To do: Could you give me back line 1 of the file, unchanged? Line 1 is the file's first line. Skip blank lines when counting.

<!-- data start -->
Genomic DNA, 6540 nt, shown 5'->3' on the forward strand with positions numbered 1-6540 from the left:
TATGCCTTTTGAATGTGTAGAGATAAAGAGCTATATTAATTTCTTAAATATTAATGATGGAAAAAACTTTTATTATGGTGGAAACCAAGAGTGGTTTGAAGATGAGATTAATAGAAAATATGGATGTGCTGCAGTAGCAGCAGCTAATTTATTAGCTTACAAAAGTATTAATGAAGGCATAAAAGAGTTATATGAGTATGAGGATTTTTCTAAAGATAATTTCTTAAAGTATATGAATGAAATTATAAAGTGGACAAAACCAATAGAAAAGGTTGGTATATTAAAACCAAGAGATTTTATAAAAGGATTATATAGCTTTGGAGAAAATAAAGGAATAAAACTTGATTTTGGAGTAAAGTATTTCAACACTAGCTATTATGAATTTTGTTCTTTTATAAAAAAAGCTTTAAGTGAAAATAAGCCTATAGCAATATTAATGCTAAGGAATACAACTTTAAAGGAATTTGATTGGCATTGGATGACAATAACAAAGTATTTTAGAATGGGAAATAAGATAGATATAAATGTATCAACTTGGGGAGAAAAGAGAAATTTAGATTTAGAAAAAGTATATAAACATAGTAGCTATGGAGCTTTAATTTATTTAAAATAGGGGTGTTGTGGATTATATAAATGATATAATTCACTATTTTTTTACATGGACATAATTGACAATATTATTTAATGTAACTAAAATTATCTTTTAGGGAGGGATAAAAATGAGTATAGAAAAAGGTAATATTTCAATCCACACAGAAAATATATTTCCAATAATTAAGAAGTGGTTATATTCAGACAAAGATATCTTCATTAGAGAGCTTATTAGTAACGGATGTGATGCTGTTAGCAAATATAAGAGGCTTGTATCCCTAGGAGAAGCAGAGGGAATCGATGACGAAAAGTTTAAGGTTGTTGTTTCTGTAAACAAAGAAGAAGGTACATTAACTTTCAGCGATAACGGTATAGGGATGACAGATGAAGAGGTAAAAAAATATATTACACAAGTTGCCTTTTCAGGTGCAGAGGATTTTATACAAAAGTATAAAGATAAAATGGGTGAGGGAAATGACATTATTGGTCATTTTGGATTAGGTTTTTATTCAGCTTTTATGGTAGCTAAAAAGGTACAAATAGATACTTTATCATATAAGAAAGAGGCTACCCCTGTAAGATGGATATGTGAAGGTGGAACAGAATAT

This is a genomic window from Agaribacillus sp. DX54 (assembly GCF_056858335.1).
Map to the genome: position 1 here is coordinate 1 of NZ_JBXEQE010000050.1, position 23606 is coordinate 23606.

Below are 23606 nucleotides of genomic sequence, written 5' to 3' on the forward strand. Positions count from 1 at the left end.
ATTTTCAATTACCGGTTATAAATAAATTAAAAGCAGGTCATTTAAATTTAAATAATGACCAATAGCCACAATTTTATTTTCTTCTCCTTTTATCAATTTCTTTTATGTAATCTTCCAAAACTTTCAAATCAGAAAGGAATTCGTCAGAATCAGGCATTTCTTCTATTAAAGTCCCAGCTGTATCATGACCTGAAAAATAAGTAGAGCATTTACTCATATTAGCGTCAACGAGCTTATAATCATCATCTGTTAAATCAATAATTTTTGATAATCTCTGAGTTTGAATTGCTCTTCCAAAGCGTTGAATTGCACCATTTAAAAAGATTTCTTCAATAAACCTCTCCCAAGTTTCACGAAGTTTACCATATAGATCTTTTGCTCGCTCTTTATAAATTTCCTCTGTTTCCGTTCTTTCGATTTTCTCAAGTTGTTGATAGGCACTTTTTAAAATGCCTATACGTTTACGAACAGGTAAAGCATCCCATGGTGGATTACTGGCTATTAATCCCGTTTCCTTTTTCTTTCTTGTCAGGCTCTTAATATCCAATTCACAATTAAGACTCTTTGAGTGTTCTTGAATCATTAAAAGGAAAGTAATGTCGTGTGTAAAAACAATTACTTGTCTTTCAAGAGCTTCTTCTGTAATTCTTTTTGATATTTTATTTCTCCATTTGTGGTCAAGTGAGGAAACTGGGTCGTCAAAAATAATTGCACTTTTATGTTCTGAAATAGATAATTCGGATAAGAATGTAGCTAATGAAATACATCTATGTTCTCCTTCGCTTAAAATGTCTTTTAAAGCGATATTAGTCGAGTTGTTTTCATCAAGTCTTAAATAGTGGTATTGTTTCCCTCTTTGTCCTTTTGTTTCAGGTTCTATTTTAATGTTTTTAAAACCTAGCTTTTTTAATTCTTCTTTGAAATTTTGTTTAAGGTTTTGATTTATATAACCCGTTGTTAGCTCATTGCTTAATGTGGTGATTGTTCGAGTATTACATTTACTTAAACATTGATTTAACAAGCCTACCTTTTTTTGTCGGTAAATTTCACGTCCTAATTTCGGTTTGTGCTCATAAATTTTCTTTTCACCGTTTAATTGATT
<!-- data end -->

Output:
Genomic DNA, 6540 nt, shown 5'->3' on the forward strand with positions numbered 1-6540 from the left: